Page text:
I had been wanting to begin a blog regarding my yoga journey for some time. I thought that it would help me to process the many things that are going on in my life. As well as show that the journey is in fact that, a journey. It is not easy, it is not pretty, nor is it a lovely walk amongst the meadows and flowers. It is more like Frodo trekking through Mordor. Or Bilbo, excited for adventure, journeying to places he has never been before. It is beautiful and fascinating but, the crap does hit the fan occasionally and you may nearly be eaten by a troll. Okay, enough with the Tolkien analogies (big fan over here if you haven't guessed yet). So let's begin.
If you read my "About" section, you will know a little bit of how I came to practice yoga. I had an eating disorder. First, it was Bulimia, eating a bunch of stuff and then throwing it all up about 5 minutes later. Then it turned to anorexia, just not eating. Usually with an eating disorder we're pretty good at hiding how prevalent it is, until you keep making comments of how fat you are when you're a size zero. Growing up in Los Angeles is hard. There are so many messages in the media and magazines of how and what you should look like. What is acceptable, what is beautiful. Eventually, it wreaks mental havoc in your mind and you are cruel and hurtful to your body. Desperately trying to fit in to impress the ever evasive, accepting audience. I realised I had a problem on a couple of occasions. The first one was at a family event. I was going on about being fat and "my rolls" when my cousin pointed out to me how skinny I was and that I didn't have anything there. I honestly couldn't see it. I saw myself as a big, fat person. I was so uncomfortable in my own skin, unless there were no creases on my stomach, I couldn't believe I wasn't fat. And even if I was, so what? Just goes to show how low my confidence and self worth were; which is still sometimes a struggle (more on that in another post). Now I know that I had body dysmorphia. Before I knew the term or what it was, I was curious about what was going on in my brain and curious as to why I couldn't see what everyone else saw. The second time I realised that something wasn't right, was when we were shown a film about a girl with an eating disorder in high school. At one point in the film, she was standing in front of the mirror, pulling at and hitting herself. She was so thin you could see every rib. I remember watching the film and the feelings of shock and shame that surfaced when I thought to myself: "she does what I do when I'm alone in front of the mirror."
After that, I knew that I needed to do something to help myself to get out of where I was. That is when I discovered yoga. I used to get the occasional fitness magazine and in one of them was an article about yoga, with some poses to do. At the time I was working out 3-4 hours a day with my boyfriend at the time, lots of cardio, weightlifting, etc. Yoga was a great contrast to all the intense, powerful, fast-paced workouts I was doing. I didn't feel so guilty doing it as I knew I was doing some form of physical exercise. Guilt of not working out: another way of mentally harming and shaming myself of not being good enough. I enjoyed the short sequence from the magazine so much that I decided to go to Target to get a mat and DVD (I was doing yoga on a beach towel or just the floor). I went to the fitness section, found a purple (my favourite colour) mat for $17.99 or $19.99 and I picked up a Rodney Yee Beginner's Yoga DVD. For quite some time I did the 30minute sequence on the DVD. Then I would alternate between longer ones. Gradually, without me noticing or realising, I began to love and appreciate myself a little more.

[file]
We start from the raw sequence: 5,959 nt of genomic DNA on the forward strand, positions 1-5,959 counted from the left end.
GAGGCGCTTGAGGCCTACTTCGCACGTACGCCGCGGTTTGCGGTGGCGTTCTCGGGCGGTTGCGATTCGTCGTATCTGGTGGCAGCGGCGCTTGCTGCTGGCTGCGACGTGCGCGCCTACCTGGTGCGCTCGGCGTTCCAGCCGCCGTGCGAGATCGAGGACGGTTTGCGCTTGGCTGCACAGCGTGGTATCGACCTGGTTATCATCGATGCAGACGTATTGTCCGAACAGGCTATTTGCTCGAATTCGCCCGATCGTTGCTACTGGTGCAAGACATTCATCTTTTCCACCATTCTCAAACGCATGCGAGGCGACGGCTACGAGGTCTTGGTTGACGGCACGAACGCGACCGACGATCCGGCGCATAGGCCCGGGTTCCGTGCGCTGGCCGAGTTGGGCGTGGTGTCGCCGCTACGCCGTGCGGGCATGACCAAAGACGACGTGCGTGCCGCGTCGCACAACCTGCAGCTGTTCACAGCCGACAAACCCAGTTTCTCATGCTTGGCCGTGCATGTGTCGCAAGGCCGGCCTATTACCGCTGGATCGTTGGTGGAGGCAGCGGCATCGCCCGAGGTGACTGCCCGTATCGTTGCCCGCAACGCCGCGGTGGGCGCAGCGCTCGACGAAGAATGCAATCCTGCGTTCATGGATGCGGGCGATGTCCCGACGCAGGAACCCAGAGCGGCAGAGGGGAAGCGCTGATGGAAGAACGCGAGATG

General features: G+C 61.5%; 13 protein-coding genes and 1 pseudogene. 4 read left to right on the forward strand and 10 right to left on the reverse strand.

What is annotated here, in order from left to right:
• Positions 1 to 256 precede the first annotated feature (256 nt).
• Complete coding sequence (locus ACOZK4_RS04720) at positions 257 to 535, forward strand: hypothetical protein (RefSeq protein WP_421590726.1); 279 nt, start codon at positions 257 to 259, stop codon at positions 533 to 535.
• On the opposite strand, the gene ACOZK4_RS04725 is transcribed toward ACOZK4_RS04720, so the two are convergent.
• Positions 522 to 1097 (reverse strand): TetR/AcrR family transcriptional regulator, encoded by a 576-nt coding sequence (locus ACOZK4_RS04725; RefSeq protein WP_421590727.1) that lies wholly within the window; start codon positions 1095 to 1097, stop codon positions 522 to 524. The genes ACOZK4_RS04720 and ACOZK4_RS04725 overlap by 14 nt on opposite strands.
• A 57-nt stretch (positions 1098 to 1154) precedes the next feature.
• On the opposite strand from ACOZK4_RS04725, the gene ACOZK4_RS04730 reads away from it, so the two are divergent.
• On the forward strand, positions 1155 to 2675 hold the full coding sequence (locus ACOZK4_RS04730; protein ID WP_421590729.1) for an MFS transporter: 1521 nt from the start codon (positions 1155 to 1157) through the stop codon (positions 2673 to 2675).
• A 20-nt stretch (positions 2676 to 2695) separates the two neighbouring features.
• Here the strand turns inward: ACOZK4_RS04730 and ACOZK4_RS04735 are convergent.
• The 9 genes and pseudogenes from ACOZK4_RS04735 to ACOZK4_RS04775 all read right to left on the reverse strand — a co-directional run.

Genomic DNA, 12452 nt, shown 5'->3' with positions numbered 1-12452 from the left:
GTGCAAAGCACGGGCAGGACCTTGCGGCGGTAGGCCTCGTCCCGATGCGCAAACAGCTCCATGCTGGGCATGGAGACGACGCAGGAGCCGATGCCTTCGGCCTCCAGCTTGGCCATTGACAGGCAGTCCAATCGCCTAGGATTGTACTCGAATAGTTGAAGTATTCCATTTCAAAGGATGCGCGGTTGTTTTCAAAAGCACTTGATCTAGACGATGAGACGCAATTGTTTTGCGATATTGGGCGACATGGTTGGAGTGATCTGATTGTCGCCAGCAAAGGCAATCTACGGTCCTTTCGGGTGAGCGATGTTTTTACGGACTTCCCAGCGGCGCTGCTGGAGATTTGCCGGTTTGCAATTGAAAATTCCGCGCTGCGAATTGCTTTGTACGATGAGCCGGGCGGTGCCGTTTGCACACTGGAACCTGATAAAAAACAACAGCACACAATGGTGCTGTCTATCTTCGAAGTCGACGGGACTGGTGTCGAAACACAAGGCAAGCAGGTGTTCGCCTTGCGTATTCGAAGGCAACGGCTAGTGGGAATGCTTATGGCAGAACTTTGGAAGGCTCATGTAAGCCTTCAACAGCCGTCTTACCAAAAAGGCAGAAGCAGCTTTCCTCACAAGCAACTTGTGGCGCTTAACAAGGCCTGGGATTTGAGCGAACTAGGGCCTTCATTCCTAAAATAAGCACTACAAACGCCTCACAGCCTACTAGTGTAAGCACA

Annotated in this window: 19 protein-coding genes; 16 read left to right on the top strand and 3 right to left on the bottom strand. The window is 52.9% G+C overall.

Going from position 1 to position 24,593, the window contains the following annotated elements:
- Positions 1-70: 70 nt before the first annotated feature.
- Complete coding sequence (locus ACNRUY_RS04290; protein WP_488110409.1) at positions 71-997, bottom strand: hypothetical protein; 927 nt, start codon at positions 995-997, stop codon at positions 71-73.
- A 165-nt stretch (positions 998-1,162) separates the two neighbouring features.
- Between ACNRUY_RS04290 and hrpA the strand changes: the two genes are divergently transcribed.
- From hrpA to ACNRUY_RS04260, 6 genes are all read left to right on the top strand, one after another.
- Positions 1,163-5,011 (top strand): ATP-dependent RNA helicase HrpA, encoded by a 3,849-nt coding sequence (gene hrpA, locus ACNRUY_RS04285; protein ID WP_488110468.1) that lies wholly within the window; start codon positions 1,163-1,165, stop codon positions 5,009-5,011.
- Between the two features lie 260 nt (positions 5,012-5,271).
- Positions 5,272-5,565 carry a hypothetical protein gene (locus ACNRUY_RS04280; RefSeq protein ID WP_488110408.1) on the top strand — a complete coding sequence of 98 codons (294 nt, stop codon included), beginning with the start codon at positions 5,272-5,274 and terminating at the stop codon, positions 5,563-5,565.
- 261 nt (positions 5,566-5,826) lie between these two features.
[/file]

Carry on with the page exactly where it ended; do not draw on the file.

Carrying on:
Yoga isn't always pretty, although sometimes in photos it looks like it. Yoga is hard. It is intense teaching yourself how to master your breath. To make that inhalation and exhalation ever so slightly longer. Engaging your navel to your spine, activating your hands and your feet. I was so focused on doing all these things correctly, I didn't care what I looked like on my mat. It became my safe place. The place I could go to where I wasn't unkind to myself, I didn't say hurtful things or judge myself harshly. I wasn't pulling at my stomach in various directions, slapping and hitting myself for having a little 'meat.' I just practiced. I moved with each breath, smiling from time to time when Rodney would talk about how some poses were childlike; and I felt free. My mat became my safe place of peace and love. It still is. Whenever I feel that I am getting stressed, anxious, or overwhelmed, I roll out my mat and practice. Sometimes it is just a few sun salutations, at other times backbends and twists, sometimes all three of those. If I don't have my mat, then I go to the wall and kick up to a handstand or gradually raise my legs, one at a time, into a headstand. Holding either for a minute or two, until I feel my breath ease and slow down. Then I take child pose, placing my forehead on the ground, re-centering myself, practicing gratitude.
The point is, we all come to yoga for different reasons. How we arrive doesn't really matter, it is how you show up for yourself each and every moment.
And so, the journey continues...